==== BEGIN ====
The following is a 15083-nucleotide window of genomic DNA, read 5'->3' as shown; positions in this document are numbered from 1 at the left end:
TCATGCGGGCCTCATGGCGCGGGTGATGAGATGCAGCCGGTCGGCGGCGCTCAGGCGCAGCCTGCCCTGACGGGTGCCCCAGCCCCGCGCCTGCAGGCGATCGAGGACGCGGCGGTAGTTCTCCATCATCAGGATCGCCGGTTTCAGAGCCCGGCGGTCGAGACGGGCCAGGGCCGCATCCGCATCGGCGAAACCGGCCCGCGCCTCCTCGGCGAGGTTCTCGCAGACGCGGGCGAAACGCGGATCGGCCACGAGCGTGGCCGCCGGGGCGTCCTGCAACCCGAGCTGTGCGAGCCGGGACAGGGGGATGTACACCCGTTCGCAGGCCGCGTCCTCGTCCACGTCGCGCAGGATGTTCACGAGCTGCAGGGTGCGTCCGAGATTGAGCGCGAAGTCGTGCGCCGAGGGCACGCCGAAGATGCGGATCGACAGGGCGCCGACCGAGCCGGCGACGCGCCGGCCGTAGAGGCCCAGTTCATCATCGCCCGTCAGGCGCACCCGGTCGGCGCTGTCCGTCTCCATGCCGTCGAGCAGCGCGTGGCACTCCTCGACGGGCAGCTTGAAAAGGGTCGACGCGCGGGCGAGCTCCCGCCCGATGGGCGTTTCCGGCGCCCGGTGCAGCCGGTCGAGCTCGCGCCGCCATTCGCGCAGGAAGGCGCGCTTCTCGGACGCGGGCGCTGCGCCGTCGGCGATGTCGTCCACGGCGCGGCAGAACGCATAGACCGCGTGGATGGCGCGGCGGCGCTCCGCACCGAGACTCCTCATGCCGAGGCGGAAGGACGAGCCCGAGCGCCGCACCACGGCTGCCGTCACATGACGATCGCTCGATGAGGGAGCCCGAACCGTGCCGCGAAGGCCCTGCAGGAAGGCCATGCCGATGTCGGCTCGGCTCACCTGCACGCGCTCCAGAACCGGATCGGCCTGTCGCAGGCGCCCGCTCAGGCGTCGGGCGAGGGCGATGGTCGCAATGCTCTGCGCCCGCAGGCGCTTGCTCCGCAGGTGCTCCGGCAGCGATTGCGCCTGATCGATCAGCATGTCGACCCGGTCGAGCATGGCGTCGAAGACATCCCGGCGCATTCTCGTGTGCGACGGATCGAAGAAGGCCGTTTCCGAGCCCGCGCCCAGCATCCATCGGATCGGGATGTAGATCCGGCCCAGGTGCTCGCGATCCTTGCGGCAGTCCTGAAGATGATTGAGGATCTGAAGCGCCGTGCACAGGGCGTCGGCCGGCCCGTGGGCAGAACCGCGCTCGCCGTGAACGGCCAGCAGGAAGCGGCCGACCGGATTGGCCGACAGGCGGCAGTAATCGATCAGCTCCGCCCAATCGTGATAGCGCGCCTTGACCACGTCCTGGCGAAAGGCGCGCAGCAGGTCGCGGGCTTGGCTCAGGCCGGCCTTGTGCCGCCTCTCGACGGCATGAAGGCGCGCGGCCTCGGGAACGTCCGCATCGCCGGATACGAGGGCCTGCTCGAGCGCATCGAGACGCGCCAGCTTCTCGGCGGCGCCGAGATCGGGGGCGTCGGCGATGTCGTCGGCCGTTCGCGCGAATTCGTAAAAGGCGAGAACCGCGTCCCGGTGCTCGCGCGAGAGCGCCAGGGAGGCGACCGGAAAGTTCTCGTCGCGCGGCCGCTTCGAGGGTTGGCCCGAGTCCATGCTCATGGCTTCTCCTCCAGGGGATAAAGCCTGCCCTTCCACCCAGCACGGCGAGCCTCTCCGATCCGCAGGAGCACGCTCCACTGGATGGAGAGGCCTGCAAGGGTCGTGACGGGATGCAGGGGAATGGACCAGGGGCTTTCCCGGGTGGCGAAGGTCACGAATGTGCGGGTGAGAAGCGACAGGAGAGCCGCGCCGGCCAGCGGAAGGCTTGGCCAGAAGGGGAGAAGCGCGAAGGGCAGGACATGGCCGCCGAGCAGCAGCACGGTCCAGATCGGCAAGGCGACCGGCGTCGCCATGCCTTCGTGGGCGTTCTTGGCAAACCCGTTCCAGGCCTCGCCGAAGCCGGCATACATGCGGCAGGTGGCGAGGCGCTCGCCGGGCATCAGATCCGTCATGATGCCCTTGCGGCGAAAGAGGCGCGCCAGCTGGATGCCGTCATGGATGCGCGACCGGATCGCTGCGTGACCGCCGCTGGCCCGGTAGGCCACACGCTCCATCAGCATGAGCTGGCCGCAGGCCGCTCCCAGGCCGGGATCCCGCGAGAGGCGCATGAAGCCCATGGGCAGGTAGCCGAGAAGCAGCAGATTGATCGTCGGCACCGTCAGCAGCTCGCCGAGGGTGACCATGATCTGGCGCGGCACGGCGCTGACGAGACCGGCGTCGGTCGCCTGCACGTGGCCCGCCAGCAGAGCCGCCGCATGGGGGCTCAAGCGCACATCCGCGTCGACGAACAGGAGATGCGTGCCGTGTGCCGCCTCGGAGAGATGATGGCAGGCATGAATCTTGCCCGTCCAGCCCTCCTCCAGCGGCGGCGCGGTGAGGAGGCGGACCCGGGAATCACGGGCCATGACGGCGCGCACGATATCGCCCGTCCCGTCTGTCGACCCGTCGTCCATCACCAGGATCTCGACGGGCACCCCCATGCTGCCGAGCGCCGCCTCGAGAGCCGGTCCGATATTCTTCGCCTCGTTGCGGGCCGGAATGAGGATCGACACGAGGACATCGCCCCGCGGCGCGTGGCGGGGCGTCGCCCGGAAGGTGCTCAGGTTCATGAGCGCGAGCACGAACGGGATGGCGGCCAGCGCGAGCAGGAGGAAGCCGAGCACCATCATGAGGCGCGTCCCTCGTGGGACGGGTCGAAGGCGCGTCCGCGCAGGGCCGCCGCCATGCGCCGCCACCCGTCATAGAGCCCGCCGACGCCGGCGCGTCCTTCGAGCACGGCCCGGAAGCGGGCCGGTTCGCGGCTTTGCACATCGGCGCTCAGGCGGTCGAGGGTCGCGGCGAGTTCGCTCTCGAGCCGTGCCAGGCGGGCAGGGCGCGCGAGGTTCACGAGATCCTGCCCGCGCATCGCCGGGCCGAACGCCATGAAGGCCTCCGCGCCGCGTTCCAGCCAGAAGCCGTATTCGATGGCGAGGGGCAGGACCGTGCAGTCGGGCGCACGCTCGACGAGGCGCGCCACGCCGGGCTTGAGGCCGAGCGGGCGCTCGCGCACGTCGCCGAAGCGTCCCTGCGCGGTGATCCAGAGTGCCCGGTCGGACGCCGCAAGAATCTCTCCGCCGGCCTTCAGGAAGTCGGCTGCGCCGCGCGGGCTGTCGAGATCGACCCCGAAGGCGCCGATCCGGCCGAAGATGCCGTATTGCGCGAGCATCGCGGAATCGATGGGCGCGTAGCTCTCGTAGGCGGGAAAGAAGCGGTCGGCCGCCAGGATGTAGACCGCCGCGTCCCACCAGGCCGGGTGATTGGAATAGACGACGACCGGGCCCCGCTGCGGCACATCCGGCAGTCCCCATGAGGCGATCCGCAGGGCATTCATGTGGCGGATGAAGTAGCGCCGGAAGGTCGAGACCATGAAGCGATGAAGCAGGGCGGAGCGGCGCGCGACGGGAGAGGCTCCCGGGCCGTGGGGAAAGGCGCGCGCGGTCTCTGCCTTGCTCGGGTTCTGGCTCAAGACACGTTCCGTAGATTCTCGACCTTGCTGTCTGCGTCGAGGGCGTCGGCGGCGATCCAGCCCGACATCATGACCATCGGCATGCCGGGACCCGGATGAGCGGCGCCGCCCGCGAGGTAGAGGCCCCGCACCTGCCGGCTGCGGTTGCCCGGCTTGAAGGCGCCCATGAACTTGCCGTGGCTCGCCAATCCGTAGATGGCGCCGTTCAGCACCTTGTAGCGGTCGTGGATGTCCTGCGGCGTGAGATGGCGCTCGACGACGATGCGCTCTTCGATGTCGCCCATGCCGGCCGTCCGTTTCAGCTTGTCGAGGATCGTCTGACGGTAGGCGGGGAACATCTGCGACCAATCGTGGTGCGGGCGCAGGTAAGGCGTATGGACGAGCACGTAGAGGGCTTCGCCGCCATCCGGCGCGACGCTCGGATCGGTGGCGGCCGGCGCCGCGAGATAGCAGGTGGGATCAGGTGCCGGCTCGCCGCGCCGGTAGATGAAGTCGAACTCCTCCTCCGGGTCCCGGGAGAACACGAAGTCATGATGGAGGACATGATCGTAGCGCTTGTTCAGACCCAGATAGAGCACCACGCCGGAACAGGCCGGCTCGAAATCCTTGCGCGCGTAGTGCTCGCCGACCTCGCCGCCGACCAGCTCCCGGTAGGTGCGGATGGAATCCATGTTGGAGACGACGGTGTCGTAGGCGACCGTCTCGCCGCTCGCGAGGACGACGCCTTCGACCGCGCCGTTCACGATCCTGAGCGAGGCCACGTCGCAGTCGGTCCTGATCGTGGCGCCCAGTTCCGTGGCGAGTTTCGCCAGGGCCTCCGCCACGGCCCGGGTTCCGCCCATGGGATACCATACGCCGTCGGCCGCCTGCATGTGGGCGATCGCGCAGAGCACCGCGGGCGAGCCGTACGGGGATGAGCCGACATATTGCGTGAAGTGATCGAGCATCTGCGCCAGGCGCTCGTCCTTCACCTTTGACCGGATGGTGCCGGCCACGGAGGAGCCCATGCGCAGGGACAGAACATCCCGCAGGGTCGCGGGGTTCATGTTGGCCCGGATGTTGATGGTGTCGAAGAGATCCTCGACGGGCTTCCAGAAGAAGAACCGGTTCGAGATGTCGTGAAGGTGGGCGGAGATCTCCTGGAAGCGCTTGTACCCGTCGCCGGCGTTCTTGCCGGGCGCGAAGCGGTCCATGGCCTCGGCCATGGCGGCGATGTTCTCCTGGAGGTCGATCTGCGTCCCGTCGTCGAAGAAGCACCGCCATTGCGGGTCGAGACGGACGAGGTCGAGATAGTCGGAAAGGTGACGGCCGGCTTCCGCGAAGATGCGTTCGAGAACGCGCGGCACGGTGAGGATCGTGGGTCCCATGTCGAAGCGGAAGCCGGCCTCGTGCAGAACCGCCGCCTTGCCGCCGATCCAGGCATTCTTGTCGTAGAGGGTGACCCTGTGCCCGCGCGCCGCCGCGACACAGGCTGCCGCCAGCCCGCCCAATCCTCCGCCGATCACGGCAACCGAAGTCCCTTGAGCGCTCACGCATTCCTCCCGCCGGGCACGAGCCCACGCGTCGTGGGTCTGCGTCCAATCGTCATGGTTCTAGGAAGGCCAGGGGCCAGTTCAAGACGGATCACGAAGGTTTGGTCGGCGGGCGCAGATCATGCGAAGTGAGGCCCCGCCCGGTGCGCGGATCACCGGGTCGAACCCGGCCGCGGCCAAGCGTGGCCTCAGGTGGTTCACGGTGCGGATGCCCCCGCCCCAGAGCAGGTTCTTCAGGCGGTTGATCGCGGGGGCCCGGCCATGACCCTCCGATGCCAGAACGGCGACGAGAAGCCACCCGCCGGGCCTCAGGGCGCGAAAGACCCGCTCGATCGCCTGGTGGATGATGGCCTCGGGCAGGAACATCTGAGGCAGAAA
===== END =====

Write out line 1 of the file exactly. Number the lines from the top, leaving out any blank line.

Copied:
The following is a 15083-nucleotide window of genomic DNA, read 5'->3' as shown; positions in this document are numbered from 1 at the left end: